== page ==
Friday, May 21, 2010
This week there was an article published in one of the local newspapers about me and the novel. The Hills Shire Times published the article "Moral of the tale". The article focused on how I came to write the novel, and the themes of ethics and leadership in the novel. It didn't mention the I Ching at all, which I suppose is an indicator of the Hills district being known as a conservative Christian belt in Sydney.
Nevertheless, it was a good story and the photo showed the novel's cover and myself. And it included the link for my website, http://www.glennmartin.com.au/.
As to the I Ching and Christianity, I observe that the first version of the I Ching which I used was the Wilhelm/Baynes version. This was the version that Richard Wilhelm translated from Chinese into German in 1923, and which Cary Baynes translated into English in 1950. And who was Richard Wilhelm? He was a German minister who lived in China from 1899 to 1924, but whose preoccupation became the I Ching. He saw that the thinking in the I Ching was quite different to western thinking, but his perspective saw the common threads between what the I Ching has to say and what Christianity says.
My sister in England tells me that she knows a nun who uses the I Ching. So it is possible to find wisdom in both places that shares a commonality. At the same time I would not want to argue that Christianity and the I Ching are the same. What I do say is that you need a sense of metaphor and imagery, a sense of poetry and beauty, if you seek to understand ourselves and our world - what the Tao Te Ching calls "all that is". Legalism and doctrinal statements fall far short.
I had a conversation yesterday with a university lecturer who self-published a book he wrote on becoming a boss, Bob Selden. Website: http://www.whenyoubecometheboss.com/. He said the important thing for me at this point is getting reviews of the book. He had about 40 reviews done by various people, and had them posted on his Amazon book page. So I am loooking for more people to review my book. I have asked a few people already.
Which also raises the question of selling my novel through Amazon. Homework.
Thursday, May 13, 2010
This is a strange land - having published my novel, I am trying to get it into bookshops. I have it in just a few shops at this point. There is a trinity of actions that are interconnected - getting the book into bookshops for the most part means getting a boook distributor to accept it, and to achieve either of these ends I have to publicise the book. Many bookshops won't deal with me; they insist on the distributor; and both of them generally want someone else to promote the book. But it's difficult, and even counter-productive, to promote the book when there is no outlet where people can buy it. A neat conundrum.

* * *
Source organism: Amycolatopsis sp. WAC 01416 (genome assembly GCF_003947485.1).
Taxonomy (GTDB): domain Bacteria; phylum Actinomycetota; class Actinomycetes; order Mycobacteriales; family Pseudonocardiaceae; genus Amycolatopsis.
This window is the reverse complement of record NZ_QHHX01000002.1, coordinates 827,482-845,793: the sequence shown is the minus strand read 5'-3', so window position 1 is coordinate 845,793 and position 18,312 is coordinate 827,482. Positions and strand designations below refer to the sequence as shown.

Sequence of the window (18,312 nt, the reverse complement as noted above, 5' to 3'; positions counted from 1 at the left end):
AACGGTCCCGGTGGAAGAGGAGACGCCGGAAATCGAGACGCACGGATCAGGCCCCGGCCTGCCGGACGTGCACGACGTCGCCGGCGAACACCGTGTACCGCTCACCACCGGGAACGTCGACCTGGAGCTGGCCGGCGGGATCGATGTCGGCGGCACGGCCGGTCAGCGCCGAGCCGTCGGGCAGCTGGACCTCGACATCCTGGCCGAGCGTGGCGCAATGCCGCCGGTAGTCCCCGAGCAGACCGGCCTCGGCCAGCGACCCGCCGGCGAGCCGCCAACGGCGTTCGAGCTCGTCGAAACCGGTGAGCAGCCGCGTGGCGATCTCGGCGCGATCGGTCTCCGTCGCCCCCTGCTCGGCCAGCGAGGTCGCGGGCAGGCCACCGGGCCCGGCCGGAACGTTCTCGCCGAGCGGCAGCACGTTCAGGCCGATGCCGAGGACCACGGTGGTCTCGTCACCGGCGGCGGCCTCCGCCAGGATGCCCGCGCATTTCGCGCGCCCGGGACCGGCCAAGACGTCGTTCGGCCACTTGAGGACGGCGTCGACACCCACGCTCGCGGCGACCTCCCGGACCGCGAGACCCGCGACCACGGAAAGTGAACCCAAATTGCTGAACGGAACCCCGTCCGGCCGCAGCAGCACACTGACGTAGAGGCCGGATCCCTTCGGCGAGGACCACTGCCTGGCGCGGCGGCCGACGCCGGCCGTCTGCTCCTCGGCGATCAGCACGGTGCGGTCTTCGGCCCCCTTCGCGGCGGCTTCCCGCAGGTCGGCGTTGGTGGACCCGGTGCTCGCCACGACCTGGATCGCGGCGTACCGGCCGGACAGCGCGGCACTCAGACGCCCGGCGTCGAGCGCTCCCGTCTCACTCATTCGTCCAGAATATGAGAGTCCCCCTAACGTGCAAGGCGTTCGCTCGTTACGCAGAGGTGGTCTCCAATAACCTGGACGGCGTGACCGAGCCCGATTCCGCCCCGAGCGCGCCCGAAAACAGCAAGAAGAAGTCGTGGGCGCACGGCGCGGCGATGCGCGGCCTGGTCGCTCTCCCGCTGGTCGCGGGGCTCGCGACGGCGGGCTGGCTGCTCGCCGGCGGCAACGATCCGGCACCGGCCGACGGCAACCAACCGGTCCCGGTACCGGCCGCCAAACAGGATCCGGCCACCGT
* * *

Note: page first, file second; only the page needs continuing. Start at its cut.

Nevertheless, here's a piece of publicity: I am speaking at an ethics conference in Sydney in June, as an author, talking about "The Ten Thousand Things". I see the book as an extended case study which shows how a person can work at being a good leader of an organisation (that is, competent and successful) while remaining committed to acting ethically. And in this case, the leader uses the I Ching for guidance about what is the correct thing to do in the situations with which he is faced.
So I will talk about the novel as a resource that can be used in tertiary education in business ethics courses. My only reservation about this is that I don't want to suggest that the story is gratuitous or contrived. It is a story, and as such it has tension, and things could go badly, and at many points in the story things do go badly. The book is not a cheap justification for acting ethically. Sometimes acting ethically creates enemies who would gladly kill you (and not always figuratively). People need to know this.
So the quest continues to find a book distributor, and enable my good story to make its way into bookshops and thus to readers in their homes and on buses and trains.
And the photo? It's the big Buddha at the Crystal Castle near Mullumbimby, northern New South Wales. They liked the book there, and have accepted it for sale in their bookshop. (Thanks!)